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Background: Intestinal parasitoses (IP) have been demonstrated to pose a major public health problem in the tropics. It is hypothesized that children are continually exposed to re- infection despite interventions. We conducted this hospital-based study to investigate knowledge, practices and perceptions among mothers of children seen at the hospital.
Method: The study focused on knowledge, practices and perceptions of mothers concerning intestinal parasitoses in children. Questionnaires, which were interviewer administered, were used to generate qualitative data. Stool samples were collected from the study participants into labelled bottles for examination.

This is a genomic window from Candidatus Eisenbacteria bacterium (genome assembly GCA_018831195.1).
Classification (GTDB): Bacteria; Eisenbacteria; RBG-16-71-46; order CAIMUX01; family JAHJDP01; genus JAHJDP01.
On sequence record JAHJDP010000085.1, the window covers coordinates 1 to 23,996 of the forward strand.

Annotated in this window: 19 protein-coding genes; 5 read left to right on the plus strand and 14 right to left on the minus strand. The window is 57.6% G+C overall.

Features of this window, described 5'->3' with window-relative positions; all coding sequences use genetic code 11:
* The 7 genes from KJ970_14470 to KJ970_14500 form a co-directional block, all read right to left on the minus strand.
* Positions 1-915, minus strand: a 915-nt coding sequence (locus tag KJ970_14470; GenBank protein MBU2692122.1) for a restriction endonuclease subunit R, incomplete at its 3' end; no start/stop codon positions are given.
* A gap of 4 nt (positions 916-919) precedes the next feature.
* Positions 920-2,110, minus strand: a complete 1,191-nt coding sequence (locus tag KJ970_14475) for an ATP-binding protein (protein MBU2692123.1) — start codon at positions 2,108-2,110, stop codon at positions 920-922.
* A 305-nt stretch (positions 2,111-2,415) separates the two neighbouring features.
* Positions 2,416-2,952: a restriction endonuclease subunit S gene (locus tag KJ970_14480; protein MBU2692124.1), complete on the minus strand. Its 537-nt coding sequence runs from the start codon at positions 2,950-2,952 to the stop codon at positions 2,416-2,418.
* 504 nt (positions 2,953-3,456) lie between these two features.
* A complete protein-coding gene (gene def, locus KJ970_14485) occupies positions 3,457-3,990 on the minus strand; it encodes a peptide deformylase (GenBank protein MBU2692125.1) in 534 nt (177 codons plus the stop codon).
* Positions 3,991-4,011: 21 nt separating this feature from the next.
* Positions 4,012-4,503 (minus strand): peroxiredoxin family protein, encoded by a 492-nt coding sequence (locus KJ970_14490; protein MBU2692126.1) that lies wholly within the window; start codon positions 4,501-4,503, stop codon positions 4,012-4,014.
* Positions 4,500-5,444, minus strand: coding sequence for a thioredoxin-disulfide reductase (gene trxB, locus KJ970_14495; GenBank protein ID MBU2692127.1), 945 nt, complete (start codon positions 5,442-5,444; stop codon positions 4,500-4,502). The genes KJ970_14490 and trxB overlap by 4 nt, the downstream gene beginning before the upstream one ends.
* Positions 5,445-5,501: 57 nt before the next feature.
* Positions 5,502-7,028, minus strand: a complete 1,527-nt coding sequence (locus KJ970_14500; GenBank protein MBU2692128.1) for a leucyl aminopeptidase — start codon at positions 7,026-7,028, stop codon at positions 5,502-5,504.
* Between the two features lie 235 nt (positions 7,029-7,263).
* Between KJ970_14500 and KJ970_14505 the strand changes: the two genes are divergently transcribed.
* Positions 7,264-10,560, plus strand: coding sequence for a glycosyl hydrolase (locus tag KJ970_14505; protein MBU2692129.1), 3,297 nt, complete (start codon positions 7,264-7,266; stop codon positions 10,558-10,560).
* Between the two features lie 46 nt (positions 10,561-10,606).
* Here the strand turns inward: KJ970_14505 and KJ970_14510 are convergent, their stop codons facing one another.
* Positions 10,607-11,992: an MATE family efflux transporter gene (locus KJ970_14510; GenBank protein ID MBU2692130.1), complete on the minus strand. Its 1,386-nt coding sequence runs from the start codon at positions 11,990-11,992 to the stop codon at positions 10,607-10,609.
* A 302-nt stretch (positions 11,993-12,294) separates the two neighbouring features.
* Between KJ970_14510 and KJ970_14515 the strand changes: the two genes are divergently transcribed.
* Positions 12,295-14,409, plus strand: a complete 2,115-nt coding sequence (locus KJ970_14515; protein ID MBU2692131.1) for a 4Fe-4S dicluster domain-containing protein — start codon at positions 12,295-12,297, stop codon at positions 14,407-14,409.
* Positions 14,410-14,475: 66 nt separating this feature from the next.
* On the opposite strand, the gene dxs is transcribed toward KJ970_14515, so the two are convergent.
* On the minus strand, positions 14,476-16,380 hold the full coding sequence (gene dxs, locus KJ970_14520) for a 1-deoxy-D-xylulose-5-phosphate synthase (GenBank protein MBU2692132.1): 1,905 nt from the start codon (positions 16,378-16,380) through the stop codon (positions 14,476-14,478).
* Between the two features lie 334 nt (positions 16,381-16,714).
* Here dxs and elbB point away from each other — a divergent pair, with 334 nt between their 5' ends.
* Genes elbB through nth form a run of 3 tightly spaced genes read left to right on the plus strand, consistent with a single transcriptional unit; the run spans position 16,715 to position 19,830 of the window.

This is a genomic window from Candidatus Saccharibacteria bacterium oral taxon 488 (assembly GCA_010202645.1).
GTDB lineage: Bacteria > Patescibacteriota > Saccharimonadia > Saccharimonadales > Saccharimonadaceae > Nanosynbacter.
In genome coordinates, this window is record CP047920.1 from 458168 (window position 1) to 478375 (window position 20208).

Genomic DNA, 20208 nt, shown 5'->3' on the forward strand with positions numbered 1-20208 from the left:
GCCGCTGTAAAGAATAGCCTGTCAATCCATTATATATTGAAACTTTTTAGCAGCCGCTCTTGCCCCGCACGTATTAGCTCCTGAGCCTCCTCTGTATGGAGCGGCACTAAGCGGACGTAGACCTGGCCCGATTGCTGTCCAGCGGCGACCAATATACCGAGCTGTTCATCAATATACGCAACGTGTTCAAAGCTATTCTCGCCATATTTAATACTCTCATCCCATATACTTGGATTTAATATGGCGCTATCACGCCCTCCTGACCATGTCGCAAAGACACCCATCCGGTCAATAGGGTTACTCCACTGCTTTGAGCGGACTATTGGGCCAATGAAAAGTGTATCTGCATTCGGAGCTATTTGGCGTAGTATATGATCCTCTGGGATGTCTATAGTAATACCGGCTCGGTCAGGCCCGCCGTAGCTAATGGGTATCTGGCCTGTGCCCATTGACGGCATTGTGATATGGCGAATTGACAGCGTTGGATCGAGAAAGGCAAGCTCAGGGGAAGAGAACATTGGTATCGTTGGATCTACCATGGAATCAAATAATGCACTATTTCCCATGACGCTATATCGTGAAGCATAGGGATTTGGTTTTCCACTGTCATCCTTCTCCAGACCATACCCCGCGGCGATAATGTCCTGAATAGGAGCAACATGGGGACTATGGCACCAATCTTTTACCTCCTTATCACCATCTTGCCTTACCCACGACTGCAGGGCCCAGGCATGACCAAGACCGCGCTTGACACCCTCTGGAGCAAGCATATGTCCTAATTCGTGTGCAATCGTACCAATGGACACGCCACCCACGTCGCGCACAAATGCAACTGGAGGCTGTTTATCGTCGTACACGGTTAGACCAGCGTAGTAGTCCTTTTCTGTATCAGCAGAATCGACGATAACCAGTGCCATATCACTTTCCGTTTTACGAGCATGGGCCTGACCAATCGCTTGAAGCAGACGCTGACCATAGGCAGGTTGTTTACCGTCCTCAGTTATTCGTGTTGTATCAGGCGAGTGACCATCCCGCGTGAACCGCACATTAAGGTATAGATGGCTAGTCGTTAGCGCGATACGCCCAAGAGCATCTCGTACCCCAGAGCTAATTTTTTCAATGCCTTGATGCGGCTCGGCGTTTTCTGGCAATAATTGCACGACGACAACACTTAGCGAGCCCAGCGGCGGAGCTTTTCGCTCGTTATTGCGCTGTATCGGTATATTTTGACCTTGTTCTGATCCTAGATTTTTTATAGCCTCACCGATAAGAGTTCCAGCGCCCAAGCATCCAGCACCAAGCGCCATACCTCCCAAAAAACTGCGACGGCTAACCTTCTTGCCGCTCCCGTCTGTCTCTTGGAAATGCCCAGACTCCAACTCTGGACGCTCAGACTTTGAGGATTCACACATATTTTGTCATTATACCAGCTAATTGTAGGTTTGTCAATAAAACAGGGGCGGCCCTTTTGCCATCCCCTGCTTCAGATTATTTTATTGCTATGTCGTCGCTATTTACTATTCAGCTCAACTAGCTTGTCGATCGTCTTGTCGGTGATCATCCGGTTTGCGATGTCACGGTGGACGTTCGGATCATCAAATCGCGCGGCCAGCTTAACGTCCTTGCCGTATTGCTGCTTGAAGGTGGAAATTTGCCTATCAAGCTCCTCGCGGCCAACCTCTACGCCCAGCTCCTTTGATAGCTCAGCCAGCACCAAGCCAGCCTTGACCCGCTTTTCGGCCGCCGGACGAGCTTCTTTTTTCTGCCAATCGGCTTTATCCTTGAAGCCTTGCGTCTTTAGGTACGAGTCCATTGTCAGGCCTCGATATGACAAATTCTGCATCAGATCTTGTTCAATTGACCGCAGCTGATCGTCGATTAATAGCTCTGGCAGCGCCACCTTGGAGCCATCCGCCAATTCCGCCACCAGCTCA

Results: Majority of mothers belonging to the lower classes did not have access to good drinking water as demonstrated by 39%, 32% in classes III and II respectively while no mother in class V got water from reliable sources:
The low level of knowledge about IP was demonstrated by the claim that it was inevitable with the following 68. 9% , 56.5%, 44.0% of mothers in social classes V, IV and III respectively. Infection rates increased with lowering social status. More males than females were infected but the difference was not significant (P> 0.05). Peak infection was among children aged between 3 + and 4 years.
Conclusion: The low level of knowledge, practices and perceptions of mothers concerning IP is a major cause for worry. Urgent consideration should therefore be given in order to periodically treat infected children, enlighted mothers about mode of transmission of IP and also to improve sanitation in deprived areas so as to reduce the rate of transmission.
Keywords: Intestinal Parasitoses, (IP); Epidemiology; children;Benin City
Nigerian Journal of Clinical Practice Vol. 9 (2) 2006: pp.109-113